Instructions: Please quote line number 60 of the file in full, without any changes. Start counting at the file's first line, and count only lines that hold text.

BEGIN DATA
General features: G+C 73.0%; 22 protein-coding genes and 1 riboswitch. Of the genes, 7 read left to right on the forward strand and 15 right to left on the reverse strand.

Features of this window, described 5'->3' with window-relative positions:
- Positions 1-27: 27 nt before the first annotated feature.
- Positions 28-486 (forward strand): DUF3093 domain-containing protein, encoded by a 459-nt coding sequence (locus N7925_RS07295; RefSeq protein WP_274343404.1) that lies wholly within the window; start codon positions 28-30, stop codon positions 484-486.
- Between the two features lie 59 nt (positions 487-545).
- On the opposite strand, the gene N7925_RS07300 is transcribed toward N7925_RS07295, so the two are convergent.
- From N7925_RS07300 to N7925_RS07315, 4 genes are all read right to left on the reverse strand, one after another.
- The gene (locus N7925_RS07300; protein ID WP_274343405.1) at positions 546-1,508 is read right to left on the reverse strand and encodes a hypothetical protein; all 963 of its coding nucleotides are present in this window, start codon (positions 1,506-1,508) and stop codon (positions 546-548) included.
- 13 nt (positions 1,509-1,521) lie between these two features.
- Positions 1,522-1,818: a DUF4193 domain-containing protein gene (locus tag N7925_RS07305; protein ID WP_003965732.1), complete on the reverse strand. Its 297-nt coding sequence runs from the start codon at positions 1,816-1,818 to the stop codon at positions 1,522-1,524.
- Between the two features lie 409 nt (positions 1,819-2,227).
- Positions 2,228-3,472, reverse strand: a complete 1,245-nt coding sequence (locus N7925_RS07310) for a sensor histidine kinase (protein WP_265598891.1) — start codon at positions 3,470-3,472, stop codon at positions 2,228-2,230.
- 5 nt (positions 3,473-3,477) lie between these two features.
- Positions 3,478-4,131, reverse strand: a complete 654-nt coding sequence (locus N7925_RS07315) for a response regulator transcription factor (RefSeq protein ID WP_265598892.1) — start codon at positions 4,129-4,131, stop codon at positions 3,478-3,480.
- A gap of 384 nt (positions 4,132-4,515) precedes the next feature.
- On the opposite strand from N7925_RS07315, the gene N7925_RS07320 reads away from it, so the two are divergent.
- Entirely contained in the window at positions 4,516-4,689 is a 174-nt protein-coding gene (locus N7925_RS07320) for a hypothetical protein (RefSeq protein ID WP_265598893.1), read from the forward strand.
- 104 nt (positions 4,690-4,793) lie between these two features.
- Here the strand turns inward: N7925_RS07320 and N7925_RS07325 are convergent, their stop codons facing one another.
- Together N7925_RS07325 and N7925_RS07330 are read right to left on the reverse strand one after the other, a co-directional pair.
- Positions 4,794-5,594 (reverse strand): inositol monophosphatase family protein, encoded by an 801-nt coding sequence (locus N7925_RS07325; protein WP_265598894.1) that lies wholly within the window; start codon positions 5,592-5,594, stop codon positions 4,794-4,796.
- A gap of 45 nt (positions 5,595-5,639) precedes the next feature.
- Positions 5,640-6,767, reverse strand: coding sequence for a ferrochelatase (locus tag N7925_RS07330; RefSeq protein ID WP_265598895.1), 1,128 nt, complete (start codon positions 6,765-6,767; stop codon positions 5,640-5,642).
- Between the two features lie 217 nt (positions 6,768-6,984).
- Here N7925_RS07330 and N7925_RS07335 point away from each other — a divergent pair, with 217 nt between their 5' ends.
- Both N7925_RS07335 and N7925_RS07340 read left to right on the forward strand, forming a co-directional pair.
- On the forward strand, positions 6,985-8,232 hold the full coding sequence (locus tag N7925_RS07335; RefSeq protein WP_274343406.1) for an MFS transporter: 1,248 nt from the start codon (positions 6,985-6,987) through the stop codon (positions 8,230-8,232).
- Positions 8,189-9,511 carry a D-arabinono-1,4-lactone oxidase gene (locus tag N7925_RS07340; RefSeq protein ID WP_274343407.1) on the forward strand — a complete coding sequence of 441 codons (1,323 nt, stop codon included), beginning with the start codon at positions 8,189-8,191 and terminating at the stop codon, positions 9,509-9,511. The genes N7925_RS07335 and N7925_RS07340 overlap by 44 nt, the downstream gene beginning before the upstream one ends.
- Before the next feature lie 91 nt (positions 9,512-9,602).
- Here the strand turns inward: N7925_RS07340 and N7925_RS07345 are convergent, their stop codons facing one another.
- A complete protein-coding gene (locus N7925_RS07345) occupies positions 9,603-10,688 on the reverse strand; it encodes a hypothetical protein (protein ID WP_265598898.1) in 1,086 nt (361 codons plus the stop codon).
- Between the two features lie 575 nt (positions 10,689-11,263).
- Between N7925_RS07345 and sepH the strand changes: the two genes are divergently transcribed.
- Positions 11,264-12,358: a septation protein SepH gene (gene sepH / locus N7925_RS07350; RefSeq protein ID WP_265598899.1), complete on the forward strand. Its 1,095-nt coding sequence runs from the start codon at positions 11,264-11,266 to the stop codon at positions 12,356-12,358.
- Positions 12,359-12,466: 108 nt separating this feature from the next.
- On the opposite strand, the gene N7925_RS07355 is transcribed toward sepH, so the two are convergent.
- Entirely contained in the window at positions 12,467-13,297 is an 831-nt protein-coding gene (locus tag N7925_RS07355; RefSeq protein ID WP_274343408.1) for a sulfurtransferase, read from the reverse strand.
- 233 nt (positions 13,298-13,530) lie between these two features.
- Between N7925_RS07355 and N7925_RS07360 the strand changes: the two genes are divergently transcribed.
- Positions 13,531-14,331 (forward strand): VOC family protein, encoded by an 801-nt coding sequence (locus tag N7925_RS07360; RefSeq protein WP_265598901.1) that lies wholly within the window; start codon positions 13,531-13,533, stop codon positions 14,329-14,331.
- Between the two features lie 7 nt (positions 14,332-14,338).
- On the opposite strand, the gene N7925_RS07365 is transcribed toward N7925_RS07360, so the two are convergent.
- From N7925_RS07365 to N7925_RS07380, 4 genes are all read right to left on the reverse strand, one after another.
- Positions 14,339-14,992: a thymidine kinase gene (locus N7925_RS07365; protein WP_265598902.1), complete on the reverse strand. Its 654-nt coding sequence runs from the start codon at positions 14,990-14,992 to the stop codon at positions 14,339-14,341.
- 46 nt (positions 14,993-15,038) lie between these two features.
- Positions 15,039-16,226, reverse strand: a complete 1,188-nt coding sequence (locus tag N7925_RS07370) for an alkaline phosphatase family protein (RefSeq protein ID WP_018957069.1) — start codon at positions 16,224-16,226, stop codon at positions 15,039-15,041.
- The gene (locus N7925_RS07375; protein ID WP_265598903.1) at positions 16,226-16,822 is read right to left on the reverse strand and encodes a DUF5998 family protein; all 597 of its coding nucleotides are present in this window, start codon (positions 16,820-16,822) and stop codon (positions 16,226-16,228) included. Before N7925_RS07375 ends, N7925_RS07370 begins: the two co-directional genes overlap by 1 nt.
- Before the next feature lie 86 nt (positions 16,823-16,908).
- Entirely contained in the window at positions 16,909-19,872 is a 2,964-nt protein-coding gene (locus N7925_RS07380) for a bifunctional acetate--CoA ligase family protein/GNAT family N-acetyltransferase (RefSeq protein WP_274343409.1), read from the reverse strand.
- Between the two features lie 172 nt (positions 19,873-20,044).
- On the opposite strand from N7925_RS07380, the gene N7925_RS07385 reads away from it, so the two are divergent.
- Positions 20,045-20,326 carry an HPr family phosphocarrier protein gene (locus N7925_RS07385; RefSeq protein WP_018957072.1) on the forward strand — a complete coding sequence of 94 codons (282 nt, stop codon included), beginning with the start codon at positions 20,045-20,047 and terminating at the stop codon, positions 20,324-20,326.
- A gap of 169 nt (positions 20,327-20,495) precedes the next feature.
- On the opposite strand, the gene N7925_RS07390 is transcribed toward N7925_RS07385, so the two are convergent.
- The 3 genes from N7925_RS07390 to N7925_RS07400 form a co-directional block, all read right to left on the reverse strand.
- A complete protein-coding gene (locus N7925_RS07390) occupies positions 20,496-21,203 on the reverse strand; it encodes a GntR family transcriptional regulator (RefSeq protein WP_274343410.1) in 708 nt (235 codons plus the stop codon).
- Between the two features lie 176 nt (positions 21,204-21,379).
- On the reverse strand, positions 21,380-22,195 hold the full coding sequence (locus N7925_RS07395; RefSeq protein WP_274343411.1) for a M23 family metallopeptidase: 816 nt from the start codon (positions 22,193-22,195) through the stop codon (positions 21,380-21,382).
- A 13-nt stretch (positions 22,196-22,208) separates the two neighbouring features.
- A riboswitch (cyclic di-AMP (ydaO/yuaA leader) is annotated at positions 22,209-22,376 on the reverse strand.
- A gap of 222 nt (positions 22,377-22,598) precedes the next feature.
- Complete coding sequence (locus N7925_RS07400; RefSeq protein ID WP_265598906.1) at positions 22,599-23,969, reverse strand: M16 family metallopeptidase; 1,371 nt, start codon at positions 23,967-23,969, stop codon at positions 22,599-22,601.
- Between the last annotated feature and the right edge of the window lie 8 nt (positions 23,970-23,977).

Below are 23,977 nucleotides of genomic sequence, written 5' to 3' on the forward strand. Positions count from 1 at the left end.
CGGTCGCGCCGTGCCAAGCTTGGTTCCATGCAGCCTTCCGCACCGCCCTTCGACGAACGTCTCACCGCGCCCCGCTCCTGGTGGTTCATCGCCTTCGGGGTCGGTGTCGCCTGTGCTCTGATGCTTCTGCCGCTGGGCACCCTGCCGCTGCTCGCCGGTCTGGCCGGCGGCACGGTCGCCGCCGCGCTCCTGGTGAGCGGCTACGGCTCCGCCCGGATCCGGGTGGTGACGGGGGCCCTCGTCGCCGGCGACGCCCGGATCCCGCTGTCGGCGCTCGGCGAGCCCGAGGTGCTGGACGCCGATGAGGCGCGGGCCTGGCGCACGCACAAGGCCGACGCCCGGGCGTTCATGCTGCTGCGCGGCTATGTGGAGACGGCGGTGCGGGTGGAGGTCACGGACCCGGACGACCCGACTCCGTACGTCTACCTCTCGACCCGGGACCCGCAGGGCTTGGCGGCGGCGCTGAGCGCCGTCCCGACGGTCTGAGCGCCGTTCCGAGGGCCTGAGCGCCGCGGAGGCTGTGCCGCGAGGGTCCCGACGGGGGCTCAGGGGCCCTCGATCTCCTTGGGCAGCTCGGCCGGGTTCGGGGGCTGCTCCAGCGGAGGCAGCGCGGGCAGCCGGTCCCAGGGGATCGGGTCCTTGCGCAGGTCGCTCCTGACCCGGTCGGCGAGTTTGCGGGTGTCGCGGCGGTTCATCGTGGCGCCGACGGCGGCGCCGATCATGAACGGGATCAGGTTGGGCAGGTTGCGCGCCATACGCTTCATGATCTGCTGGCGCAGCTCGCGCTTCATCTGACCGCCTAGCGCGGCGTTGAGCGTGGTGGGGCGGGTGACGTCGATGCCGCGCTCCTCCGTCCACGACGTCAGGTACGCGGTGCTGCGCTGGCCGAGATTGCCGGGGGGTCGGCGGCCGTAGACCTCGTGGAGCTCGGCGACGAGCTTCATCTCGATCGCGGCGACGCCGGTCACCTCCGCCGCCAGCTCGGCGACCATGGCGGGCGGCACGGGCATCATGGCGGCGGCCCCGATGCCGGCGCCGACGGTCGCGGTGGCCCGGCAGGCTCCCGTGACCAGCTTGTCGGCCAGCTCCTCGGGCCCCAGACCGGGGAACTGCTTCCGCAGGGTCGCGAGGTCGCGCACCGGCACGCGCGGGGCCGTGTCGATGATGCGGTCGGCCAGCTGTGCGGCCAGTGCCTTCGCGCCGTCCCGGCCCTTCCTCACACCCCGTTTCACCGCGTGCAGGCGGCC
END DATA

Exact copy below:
- A riboswitch (cyclic di-AMP (ydaO/yuaA leader) is annotated at positions 22,209-22,376 on the reverse strand.